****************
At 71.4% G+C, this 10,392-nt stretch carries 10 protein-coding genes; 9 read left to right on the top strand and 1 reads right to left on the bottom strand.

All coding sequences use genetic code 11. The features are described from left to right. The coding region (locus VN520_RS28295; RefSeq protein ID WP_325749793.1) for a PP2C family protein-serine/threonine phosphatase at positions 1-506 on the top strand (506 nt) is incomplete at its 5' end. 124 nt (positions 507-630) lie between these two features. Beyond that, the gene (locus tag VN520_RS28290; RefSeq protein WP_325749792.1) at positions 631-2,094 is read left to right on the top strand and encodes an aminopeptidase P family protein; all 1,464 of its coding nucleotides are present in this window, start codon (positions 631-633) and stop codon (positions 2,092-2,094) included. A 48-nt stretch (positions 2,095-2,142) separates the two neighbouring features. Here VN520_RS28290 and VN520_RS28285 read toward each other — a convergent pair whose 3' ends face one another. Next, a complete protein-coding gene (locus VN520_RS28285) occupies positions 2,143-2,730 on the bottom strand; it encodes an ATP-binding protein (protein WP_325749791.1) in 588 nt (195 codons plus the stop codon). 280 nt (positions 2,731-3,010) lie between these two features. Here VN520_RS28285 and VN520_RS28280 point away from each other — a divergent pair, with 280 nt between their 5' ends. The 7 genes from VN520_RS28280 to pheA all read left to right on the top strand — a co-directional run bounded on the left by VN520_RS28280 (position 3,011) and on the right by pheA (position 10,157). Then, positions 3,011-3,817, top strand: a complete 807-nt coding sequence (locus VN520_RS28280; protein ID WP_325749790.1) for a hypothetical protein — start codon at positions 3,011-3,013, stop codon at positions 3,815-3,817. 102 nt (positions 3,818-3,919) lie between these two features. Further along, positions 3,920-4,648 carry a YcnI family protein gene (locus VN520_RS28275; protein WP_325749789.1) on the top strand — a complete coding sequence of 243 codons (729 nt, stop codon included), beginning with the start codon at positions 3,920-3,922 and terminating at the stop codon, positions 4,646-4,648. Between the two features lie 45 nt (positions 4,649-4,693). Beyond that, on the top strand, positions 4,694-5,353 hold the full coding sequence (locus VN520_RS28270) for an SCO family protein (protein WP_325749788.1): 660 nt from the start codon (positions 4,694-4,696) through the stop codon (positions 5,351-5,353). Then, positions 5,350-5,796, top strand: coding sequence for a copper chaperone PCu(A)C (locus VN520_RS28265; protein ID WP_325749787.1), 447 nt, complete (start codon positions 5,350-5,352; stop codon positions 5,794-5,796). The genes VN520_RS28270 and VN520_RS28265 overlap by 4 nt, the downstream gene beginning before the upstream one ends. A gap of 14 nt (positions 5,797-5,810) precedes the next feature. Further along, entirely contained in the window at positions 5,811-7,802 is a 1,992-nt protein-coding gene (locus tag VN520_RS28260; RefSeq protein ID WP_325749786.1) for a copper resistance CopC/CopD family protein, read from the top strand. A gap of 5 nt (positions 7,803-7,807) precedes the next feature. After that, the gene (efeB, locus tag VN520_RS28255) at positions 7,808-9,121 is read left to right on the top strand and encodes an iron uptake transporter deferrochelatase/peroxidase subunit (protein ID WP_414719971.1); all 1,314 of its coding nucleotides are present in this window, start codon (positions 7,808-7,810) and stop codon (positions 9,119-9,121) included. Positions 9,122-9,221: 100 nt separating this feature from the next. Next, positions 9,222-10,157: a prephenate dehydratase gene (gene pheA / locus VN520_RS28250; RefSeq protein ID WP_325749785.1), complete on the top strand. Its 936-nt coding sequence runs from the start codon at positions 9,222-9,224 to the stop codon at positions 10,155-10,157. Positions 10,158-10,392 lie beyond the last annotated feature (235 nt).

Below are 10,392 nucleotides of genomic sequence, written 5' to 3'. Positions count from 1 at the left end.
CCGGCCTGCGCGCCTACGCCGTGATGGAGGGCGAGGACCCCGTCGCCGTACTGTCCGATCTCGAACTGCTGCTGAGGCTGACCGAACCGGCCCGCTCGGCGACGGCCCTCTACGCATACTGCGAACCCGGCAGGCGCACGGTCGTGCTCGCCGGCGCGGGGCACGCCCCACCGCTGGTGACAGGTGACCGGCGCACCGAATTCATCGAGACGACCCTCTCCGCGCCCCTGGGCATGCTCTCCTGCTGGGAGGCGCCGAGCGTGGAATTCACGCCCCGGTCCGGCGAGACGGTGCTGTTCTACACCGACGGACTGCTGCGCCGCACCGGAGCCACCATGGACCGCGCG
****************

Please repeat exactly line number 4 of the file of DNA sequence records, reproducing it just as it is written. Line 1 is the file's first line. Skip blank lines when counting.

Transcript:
CCGGCCTGCGCGCCTACGCCGTGATGGAGGGCGAGGACCCCGTCGCCGTACTGTCCGATCTCGAACTGCTGCTGAGGCTGACCGAACCGGCCCGCTCGGCGACGGCCCTCTACGCATACTGCGAACCCGGCAGGCGCACGGTCGTGCTCGCCGGCGCGGGGCACGCCCCACCGCTGGTGACAGGTGACCGGCGCACCGAATTCATCGAGACGACCCTCTCCGCGCCCCTGGGCATGCTCTCCTGCTGGGAGGCGCCGAGCGTGGAATTCACGCCCCGGTCCGGCGAGACGGTGCTGTTCTACACCGACGGACTGCTGCGCCGCACCGGAGCCACCATGGACCGCGCG